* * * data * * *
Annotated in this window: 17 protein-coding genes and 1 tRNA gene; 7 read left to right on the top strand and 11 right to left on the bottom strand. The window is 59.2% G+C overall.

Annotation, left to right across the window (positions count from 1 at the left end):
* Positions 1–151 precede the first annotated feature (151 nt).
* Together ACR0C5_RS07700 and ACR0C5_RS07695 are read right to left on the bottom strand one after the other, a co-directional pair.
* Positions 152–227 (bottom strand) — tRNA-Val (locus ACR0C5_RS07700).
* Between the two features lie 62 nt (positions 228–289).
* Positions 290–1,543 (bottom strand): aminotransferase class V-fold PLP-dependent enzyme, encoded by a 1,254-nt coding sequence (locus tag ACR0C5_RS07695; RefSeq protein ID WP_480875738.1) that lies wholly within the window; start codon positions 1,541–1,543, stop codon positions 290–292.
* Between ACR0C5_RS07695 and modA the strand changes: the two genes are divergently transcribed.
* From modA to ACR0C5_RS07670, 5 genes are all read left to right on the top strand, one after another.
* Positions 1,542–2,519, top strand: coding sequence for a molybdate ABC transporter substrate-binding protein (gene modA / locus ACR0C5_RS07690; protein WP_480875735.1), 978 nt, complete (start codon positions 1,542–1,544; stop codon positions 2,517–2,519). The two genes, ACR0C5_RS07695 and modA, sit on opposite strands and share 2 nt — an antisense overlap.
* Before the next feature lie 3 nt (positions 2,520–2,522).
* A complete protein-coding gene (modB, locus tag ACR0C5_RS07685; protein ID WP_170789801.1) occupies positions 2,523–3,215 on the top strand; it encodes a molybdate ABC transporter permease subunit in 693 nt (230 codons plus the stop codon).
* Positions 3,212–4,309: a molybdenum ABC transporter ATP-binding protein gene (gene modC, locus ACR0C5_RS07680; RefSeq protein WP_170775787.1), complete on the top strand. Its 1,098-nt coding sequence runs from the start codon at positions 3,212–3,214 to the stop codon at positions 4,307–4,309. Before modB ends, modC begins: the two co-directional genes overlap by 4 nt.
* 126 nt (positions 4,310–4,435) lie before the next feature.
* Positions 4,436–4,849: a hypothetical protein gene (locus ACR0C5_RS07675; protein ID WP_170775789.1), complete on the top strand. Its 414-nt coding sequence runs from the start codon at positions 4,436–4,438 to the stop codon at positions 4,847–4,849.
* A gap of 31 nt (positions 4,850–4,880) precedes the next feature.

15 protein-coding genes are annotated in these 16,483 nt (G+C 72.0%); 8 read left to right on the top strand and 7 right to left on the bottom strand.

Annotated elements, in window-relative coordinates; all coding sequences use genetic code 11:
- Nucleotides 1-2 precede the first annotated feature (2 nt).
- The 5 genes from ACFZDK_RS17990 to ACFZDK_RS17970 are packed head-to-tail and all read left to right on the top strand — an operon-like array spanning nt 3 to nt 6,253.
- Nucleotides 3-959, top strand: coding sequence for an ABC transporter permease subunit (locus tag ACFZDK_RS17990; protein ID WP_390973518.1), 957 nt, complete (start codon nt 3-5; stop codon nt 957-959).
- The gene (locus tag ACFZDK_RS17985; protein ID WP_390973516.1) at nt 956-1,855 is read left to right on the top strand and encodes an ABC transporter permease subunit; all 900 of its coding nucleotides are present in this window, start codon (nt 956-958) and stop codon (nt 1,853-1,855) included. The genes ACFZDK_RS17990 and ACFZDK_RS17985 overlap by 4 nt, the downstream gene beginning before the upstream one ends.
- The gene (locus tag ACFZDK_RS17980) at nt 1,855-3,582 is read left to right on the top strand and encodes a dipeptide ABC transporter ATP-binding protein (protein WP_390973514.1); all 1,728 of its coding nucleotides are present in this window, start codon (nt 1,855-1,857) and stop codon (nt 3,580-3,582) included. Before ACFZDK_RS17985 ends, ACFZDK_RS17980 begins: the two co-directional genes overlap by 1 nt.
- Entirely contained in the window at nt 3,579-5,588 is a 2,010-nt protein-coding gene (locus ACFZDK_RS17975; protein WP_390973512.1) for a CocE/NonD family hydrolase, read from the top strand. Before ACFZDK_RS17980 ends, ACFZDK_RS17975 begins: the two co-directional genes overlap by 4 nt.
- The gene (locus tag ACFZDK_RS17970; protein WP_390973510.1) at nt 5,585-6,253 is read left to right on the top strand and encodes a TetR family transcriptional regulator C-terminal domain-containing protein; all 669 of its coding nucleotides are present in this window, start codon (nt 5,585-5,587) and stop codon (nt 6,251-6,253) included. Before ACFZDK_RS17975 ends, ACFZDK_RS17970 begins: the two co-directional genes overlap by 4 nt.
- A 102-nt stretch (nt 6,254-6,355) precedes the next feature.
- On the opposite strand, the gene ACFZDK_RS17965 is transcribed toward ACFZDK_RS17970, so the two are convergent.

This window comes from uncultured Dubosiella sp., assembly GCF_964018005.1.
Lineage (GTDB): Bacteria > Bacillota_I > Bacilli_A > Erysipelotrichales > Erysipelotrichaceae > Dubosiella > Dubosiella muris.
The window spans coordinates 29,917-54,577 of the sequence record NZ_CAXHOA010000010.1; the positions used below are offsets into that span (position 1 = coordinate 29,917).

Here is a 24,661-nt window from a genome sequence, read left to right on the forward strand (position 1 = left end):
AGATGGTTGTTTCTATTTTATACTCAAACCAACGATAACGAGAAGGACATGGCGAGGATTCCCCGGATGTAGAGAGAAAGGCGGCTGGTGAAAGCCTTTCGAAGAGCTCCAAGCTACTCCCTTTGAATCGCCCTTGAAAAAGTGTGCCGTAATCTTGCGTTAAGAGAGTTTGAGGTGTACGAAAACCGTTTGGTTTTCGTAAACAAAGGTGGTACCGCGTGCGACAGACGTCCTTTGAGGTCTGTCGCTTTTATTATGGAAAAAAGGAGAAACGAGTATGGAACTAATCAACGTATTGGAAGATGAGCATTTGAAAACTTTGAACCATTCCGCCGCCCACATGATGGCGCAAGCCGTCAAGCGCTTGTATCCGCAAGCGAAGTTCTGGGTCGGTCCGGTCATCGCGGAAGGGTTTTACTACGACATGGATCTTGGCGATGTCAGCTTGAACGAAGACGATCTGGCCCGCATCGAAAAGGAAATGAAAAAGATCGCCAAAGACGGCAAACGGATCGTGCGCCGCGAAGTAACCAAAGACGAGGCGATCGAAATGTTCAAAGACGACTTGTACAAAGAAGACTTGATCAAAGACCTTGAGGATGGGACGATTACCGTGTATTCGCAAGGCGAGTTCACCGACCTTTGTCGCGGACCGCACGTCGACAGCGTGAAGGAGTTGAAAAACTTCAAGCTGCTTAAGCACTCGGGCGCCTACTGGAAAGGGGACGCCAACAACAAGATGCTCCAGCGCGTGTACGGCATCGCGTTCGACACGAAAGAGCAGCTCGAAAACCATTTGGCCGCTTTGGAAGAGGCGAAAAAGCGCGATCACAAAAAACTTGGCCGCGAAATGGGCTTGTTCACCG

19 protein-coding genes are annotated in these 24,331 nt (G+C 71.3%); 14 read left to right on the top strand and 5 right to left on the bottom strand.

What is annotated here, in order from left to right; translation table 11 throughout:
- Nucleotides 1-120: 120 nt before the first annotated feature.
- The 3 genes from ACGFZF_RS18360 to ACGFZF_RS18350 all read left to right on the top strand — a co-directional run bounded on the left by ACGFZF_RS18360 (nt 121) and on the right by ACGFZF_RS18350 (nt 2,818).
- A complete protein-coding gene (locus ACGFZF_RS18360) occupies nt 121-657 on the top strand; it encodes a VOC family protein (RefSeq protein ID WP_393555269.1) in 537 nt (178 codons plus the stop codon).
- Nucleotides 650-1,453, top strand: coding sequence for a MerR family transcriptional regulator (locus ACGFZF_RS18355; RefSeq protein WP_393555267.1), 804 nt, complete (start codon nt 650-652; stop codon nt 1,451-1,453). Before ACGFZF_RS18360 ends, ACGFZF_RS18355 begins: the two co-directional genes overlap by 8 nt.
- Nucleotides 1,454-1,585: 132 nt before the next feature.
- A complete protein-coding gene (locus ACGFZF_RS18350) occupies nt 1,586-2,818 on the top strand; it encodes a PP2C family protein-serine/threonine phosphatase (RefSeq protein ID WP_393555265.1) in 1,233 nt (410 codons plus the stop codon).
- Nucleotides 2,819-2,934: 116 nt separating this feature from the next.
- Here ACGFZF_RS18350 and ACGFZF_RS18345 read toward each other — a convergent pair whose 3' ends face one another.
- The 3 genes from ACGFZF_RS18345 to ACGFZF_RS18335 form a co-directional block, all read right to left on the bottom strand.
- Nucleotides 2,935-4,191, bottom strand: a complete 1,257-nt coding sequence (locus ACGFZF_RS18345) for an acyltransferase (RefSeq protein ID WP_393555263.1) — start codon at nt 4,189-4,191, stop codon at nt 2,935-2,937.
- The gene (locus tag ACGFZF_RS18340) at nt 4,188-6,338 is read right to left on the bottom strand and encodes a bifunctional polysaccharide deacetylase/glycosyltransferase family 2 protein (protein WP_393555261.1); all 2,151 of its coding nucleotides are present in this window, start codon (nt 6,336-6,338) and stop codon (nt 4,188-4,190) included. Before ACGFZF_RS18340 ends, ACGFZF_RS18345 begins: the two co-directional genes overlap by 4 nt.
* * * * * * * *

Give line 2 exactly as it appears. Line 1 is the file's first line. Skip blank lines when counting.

Annotation, left to right across the window (positions count from 1 at the left end):